Motility is the contraction of the muscles which blend and push the contents in the gastrointestinal tract. The esophagus carries food to the stomach, the stomach mixes food with the digestive enzymes and breaks it down into a form that can be easily assimilated, the small intestine absorbs the nutrients, and the colon reabsorbs water and throws out the wastes.
The small intestine and the colon are called the bowel; and an anomaly in these organs affects the working of the gastrointestinal tract.
Common manifestations include:
- Constipation or diarrhea
- Nausea and vomiting
- Bloating of the abdomen
- Abdominal cramps and pain
What Causes Bowel Motility Problems?
- Abnormal motility patterns result from weak contractions or too strong contractions or from disorganized contractions which get triggered from intestinal muscle or nerve problems.
- Small bowel bacterial overgrowth causes abnormal motility in the small intestine.
- A reduction in the number of high amplitude contractions in the colon, i.e. the large bowel triggers a sluggish bowel movement and consequently constipation.
- Pelvic floor dyssynergia is another important cause. The external anal sphincter, a component of the pelvic floor remains closed to prevent any leakage. When you want to have a bowel movement, this sphincter opens to permit the fecal material to get expelled. Occasionally, people have difficulty relaxing this sphincter muscle or contrarily they may constrict it more tightly, so that it closes when straining at stool. This causes constipation.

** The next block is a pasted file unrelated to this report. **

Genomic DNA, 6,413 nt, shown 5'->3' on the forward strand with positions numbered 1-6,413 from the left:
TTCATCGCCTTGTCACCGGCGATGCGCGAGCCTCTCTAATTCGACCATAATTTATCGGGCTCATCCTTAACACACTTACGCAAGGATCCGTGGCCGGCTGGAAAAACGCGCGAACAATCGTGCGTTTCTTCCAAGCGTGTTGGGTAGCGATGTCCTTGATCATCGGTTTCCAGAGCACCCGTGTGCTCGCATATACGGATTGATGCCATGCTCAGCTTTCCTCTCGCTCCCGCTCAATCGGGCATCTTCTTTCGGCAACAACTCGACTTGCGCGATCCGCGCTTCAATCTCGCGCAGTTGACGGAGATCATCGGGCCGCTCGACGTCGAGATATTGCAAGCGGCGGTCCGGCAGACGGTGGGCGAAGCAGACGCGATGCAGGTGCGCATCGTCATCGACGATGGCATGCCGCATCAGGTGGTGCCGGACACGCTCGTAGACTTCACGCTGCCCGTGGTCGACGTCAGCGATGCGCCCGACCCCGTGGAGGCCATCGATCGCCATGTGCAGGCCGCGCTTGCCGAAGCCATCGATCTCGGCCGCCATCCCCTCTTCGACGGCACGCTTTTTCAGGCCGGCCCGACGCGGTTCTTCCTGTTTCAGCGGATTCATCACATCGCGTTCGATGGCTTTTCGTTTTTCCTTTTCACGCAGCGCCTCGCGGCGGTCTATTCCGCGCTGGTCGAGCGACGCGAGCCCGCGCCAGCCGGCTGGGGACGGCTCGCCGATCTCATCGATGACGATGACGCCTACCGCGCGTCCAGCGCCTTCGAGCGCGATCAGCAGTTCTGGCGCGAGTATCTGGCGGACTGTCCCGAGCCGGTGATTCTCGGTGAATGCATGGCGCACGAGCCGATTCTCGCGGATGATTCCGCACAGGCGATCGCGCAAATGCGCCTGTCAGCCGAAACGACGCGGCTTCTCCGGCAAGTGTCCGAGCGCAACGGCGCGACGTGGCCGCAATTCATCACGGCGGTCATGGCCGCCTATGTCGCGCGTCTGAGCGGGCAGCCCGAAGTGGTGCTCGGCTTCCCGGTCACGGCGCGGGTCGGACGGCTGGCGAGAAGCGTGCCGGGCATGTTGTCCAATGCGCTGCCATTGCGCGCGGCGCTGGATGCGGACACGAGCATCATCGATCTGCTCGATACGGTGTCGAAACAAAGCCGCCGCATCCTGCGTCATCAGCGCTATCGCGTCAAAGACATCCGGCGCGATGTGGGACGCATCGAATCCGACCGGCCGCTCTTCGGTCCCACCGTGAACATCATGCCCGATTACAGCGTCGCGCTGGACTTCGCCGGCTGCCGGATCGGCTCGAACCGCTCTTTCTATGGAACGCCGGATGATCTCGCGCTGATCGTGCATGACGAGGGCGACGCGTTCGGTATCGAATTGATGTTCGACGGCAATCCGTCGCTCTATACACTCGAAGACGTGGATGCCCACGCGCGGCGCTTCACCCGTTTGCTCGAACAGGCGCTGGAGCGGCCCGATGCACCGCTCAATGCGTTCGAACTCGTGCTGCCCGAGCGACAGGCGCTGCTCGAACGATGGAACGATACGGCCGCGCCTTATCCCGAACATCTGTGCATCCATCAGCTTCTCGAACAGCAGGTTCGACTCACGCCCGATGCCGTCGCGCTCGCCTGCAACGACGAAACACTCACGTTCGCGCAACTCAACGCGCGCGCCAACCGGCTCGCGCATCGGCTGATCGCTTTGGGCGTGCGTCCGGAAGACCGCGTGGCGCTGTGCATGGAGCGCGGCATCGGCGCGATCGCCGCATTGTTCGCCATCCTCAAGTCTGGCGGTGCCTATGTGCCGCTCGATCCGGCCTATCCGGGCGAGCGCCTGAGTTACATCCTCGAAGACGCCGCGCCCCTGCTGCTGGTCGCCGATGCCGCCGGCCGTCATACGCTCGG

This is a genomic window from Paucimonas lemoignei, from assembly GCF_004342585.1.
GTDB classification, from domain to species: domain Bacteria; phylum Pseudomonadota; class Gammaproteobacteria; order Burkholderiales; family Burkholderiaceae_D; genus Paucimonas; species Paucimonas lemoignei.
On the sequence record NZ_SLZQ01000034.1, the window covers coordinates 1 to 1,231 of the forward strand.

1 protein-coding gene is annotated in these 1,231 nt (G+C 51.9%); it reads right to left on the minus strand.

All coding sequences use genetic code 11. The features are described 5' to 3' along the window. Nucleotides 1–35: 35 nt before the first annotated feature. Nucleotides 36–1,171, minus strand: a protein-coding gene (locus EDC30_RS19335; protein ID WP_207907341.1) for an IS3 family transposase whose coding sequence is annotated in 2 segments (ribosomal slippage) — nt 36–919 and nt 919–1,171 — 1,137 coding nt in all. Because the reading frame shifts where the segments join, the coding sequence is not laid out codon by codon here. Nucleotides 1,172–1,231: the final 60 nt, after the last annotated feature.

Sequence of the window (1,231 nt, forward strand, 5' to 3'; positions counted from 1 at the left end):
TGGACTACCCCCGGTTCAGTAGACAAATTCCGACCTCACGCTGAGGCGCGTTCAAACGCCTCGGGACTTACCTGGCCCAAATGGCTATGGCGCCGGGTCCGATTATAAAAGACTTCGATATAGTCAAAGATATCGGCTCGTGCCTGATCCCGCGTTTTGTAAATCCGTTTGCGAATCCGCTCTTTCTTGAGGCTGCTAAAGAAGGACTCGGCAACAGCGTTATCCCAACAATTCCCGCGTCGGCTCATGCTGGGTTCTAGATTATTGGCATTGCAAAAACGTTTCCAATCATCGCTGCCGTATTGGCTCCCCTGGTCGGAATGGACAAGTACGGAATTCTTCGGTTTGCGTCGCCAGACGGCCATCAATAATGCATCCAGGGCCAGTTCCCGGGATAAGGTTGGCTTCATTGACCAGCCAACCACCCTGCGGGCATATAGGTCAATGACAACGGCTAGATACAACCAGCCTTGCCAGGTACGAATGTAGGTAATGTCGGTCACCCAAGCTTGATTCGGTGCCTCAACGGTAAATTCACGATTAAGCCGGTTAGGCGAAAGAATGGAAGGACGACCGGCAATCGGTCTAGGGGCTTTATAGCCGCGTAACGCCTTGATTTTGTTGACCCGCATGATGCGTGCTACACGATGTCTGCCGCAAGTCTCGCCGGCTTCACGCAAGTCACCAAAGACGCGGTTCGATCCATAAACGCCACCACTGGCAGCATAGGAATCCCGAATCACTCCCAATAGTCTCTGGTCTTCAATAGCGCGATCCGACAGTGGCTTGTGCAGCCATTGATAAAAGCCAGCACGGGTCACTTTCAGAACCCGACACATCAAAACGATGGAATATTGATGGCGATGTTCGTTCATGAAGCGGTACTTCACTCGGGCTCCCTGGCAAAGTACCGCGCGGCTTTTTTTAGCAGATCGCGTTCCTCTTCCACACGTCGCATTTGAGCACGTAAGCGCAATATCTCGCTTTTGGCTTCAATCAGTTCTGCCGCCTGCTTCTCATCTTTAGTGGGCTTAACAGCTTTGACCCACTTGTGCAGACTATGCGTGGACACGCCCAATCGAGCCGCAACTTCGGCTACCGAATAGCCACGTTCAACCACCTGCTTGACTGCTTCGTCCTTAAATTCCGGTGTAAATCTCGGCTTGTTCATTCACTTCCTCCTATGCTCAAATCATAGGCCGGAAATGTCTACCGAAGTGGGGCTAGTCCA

- When one has too many high amplitude contractions, diarrhea sets in; and the amount of time food remains in the colon for water to be reabsorbed gets diminished.
- Fecal incontinence is the involuntary passage of feces in an individual over 4 years of age. The causes are – a defect in the anal sphincter muscles; loss of sensation for rectal fullness; chronic constipation, wherein the rectum overflows; stiff rectum, wherein the feces gets forced out very quickly that there is no time to prevent incontinence; and diarrhea can also lead to fecal incontinence.
- Hirschsprung’s disease is another significant cause. We have two anal sphincter muscles – internal that is part of the intestines, and an external that is part of the pelvic floor muscles. The internal anal sphincter remains closed in order to check leakage of liquid / gas from the rectum, however, when the rectum gets full of feces, a reflex makes it open up to permit evacuation. Sometimes, the nerves which control this reflex may be absent at birth, consequently, the internal anal sphincter will stay firmly shut and bowel movements fail to occur. This defect is known as Hirschsprung’s disease.
Treatment For Bowel Motility Disorders
- Confer with your health care provider to understand the precise cause of the symptoms. He will ask you to perform a few tests and investigations to make an accurate diagnosis. Your doctor will prescribe medications to deal with the nausea and vomiting, heartburn and diarrhea / constipation.
- He will also prescribe for you a motility diet, which helps normalize bowel motility.
- You should eat 4 to 6 meals through the day. The portion size of each meal must be small. You also need to reduce the intake of fat and fiber.
- Include a lot of well-cooked vegetables and fruits; juice and milk; and cooked meat, seafood and poultry which has been pureed.
- Reduce your intake of whole grains, legumes and high-fiber foods, like sprouts, apples, oranges, green beans, peas and leafy greens.
- If you have a chronic problem, do not attempt to design a motility diet on your own. Get advice from your nutritionist to make sure that you’re getting adequate amounts of the nutrients that the body requires. It may also be necessary to take dietary supplements in case you fail to meet your nutritional requirements with diet alone.